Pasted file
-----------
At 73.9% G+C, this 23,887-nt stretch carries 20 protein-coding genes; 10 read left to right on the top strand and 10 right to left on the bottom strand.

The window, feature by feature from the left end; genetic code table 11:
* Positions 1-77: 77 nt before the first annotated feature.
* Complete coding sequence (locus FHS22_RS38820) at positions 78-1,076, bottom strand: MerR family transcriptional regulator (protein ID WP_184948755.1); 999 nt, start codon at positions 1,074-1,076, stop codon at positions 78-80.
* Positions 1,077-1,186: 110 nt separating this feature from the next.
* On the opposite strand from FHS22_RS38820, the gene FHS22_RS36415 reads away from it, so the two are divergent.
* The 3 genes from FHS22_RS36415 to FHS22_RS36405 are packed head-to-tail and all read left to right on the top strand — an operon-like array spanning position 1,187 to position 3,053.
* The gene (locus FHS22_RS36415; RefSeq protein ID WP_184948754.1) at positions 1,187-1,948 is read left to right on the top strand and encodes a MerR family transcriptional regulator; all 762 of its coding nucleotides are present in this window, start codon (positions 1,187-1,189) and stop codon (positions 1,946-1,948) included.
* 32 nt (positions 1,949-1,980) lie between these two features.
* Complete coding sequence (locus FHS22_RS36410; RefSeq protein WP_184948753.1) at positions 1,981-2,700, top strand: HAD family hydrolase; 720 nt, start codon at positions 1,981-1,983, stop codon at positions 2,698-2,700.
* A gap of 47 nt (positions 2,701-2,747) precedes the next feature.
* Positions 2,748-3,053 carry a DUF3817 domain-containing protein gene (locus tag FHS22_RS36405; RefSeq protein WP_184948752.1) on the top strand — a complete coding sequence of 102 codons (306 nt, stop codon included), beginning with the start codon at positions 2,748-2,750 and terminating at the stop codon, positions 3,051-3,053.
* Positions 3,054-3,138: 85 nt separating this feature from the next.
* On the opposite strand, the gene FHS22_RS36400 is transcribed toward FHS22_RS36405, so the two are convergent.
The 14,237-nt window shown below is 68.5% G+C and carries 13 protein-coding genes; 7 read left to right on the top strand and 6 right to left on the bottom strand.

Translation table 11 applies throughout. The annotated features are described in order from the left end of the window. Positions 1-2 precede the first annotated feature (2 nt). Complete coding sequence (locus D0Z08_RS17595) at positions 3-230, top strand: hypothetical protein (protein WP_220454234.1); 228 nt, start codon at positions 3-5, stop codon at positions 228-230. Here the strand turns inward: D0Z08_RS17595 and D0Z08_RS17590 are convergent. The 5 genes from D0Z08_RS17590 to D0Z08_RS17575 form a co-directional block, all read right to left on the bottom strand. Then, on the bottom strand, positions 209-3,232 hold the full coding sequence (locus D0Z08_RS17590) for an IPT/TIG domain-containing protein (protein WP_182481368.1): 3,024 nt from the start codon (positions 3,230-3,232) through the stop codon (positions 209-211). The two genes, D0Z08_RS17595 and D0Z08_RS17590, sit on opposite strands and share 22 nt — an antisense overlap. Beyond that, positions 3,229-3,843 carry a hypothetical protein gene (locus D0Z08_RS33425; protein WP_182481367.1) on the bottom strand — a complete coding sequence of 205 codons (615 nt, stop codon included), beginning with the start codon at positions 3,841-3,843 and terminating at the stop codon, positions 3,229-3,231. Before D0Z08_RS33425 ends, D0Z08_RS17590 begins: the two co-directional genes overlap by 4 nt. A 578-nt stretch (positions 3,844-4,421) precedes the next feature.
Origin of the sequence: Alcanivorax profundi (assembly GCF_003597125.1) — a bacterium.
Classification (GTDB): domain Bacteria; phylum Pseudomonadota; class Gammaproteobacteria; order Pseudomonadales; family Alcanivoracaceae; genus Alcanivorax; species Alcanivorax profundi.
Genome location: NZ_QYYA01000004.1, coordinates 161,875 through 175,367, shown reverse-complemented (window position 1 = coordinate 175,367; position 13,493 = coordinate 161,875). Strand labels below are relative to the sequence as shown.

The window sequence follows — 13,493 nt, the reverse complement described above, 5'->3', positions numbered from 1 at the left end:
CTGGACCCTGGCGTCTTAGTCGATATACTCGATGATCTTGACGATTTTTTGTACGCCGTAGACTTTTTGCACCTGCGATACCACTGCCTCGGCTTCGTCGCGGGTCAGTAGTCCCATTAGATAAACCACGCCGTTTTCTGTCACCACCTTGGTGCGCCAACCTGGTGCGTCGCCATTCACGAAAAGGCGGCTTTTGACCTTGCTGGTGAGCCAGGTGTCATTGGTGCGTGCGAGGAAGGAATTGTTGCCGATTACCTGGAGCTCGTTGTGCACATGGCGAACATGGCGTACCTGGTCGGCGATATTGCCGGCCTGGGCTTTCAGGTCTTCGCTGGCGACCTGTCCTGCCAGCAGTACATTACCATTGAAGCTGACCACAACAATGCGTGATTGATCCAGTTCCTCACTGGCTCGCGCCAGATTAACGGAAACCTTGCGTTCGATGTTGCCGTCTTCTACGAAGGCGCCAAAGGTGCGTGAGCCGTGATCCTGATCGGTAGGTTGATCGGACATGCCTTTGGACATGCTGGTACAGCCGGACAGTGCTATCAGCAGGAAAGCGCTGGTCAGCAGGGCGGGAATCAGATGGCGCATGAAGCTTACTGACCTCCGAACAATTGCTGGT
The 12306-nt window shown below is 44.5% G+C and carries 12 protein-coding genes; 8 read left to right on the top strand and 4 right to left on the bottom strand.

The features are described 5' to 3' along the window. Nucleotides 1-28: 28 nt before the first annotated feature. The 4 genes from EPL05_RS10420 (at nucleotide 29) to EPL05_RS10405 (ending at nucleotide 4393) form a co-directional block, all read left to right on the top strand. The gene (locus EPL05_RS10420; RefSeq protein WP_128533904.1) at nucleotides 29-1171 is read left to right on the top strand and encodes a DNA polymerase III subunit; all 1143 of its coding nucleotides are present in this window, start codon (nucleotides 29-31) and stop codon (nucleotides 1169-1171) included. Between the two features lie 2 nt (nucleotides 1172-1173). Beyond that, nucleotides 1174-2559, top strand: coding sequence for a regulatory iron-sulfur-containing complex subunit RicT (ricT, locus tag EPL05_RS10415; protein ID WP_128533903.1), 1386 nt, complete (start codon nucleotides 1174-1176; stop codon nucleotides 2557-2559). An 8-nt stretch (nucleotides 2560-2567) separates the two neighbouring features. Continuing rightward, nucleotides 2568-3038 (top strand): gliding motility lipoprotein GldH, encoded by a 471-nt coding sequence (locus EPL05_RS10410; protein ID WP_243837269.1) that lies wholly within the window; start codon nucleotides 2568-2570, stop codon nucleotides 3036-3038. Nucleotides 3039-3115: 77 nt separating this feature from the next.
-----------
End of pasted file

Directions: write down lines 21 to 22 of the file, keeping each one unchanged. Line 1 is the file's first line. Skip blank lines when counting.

CTGGACCCTGGCGTCTTAGTCGATATACTCGATGATCTTGACGATTTTTTGTACGCCGTAGACTTTTTGCACCTGCGATACCACTGCCTCGGCTTCGTCGCGGGTCAGTAGTCCCATTAGATAAACCACGCCGTTTTCTGTCACCACCTTGGTGCGCCAACCTGGTGCGTCGCCATTCACGAAAAGGCGGCTTTTGACCTTGCTGGTGAGCCAGGTGTCATTGGTGCGTGCGAGGAAGGAATTGTTGCCGATTACCTGGAGCTCGTTGTGCACATGGCGAACATGGCGTACCTGGTCGGCGATATTGCCGGCCTGGGCTTTCAGGTCTTCGCTGGCGACCTGTCCTGCCAGCAGTACATTACCATTGAAGCTGACCACAACAATGCGTGATTGATCCAGTTCCTCACTGGCTCGCGCCAGATTAACGGAAACCTTGCGTTCGATGTTGCCGTCTTCTACGAAGGCGCCAAAGGTGCGTGAGCCGTGATCCTGATCGGTAGGTTGATCGGACATGCCTTTGGACATGCTGGTACAGCCGGACAGTGCTATCAGCAGGAAAGCGCTGGTCAGCAGGGCGGGAATCAGATGGCGCATGAAGCTTACTGACCTCCGAACAATTGCTGGT
The 12306-nt window shown below is 44.5% G+C and carries 12 protein-coding genes; 8 read left to right on the top strand and 4 right to left on the bottom strand.